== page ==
Magnetic Resonance Imaging Services at GWIC

Magnetic resonance imaging, which is also known as MRI, is a diagnostic imaging test that is non-invasive, pain-free and critical for accurately diagnosing and treating an array of medical conditions. Physicians use MRI to diagnose and evaluate treatment options for a variety of medical conditions.

The MRI scanner is comprised of a complex system including the high-resolution magnet, which creates the magnetic field, pulse sequences created by radio frequency waves that transmit the images, and a sophisticated computer which is operated by highly trained radiologic technologists. Combined, these tools and technologies take pictures of parts of the human body that would otherwise be impossible or difficult to visualize.

Magnetic resonance imaging is the technological modality that capture images of the body’s soft tissues and organs, including these anatomical systems:

  • Cardiovascular
  • Gastrointestinal
  • Genitourinary
  • Musculoskeletal
  • Central Nervous

MRI scans provide radiologists with incredibly detailed and clear images of internal structures of the human body that otherwise would not be visible using other imaging methods or available in all three planes to provide a 3d representation.

The images provided by MRIs are more detailed than those created from X-rays, ultrasounds and CT scans. This allows physicians to make better decisions about diagnoses, treatment options, and the efficacy of treatments.

Magnetic Resonance Imaging Indications

Physicians request MRIs for a variety of reasons, including:

  • To rule out infection or the presence of tumors
  • To get more detailed images of the anatomy
  • For continued monitoring and follow-up after treatment
  • For image guidance for biopsies and surgical planning
  • For evaluation after other tests have been inconclusive
  • To provide functional information, especially in the brain
  • To image the vascular system non-invasively

Magnetic resonance imaging is a powerful tool in helping physicians properly diagnose and treat a variety of conditions that affect the entire body.  Our MRI services include:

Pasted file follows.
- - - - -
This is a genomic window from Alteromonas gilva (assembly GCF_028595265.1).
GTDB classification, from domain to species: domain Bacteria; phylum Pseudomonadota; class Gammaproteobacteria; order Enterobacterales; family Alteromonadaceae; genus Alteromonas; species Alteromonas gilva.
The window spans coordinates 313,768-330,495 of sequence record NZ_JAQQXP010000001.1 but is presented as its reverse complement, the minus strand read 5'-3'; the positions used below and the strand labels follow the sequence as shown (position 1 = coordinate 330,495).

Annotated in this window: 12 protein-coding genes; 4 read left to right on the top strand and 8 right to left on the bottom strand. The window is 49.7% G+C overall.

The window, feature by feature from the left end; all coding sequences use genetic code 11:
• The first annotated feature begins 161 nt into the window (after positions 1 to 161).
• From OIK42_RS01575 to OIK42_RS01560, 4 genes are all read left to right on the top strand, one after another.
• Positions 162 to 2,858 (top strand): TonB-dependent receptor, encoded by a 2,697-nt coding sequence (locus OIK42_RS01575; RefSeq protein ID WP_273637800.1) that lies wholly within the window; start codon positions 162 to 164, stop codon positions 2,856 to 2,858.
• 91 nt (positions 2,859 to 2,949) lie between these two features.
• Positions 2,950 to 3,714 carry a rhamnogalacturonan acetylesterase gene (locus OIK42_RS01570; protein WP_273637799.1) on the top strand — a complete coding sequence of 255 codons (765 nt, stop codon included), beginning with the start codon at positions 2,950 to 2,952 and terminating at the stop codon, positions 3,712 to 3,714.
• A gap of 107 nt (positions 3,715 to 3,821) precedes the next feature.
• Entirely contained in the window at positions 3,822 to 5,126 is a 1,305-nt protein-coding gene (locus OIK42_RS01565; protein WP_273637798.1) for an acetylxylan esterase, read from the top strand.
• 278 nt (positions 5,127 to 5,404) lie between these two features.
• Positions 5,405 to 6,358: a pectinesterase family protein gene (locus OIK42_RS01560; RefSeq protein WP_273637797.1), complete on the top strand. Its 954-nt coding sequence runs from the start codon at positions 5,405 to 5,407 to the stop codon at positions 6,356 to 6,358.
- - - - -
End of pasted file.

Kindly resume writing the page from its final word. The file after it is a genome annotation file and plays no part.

These are scans of the long bones, joints, and soft tissue, which include the shoulder, humerus, elbow, ulna, radius, wrist, hand, fingers, hip, femur, knee, tibia, fibula, ankle, foot, and toes. There are also special exams called Arthrograms, which include injecting MRI contrast into the joint and allowing the Radiologist to visualize any tears. Most of these scans are performed due to pain and injury.


These are scans of the brain, entire spine, and blood vessels of the head and neck, which include the brain, IAC (inner auditory canal), orbits, cervical, thoracic, and lumbar spine. There are also special exams called  MRA (Magnetic Resonance Arteriogram), which is performed to visualize the carotid vessels as well as other vessels in the head, and MRV (Magnetic Resonance Venography), which allows the Radiologist to view the vessels in the head. Some symptoms that require these scans are  CVA (CardioVascular accident), metastatic disease, stroke, back pain, hearing loss, memory loss, decreased vision, pseudotumor, etc


A breast MRI is performed for patients with dense breasts, a strong family history of breast cancer, and BRCA+. Breast implants are also scanned for cancer screening or questions of rupture. MRI-guided breast biopsies are also performed here and are performed to remove cells from a suspicious area, which is then sent to a laboratory for pathology to determine diagnosis.


There are scans of the abdomen, liver, kidney, pelvis, prostate, and Chest as well as MRA of the chest and kidney and vessels of the legs. These exams are performed for various reasons including uncontrolled high blood pressure, kidney and hepatic stones, vascular disease, etc.


Cardiac Magnetic Resonance Imaging is used to detect or monitor cardiac disease and to evaluate the heart’s anatomy and function in patients with both heart disease present at birth and heart diseases that develop after birth. Cardiac MRI does not use ionizing radiation to produce images, and it may provide the best images of the heart for certain conditions.


There are many different conditions that an MRI can bring to the fore, including stroke, transient ischemic attack (mini-stroke), brain tumor, or myasthenia gravis. These are all life-threatening conditions. Other conditions, such as third cranial nerve palsy, may show that you have a brain aneurysm, and this can be serious because it causes bleeding in the brain, which often leads to death. The ophthalmologist may be led to conclude that you are suffering from any of these conditions due to symptoms such as drooping eyelid, dilated pupil (it shows that something is going on with your blood vessels), or even an in-turned eye. Your eye doctor may also diagnose a tumor of the optic nerve.


Greater Waterbury Imaging Center specializes in MRI scans for patients in the greater Waterbury, CT area. For people who have claustrophobia, the scanner at Greater Waterbury Imaging Center is a wide-open bore magnet. We are committed to providing you with easy access to care, a comfortable exam and fast, accurate results. Physicians and patients throughout our community depend on us to provide exceptional MRI services. GWIC is located on the campus of Waterbury Hospital, adjacent to the Emergency Department. We have our own private, gated parking area for the convenience of our patients. If you are looking for an experienced and professional facility to have your MRI scan, contact us for more information or to set up an appointment for your patients, call 203-573-7674.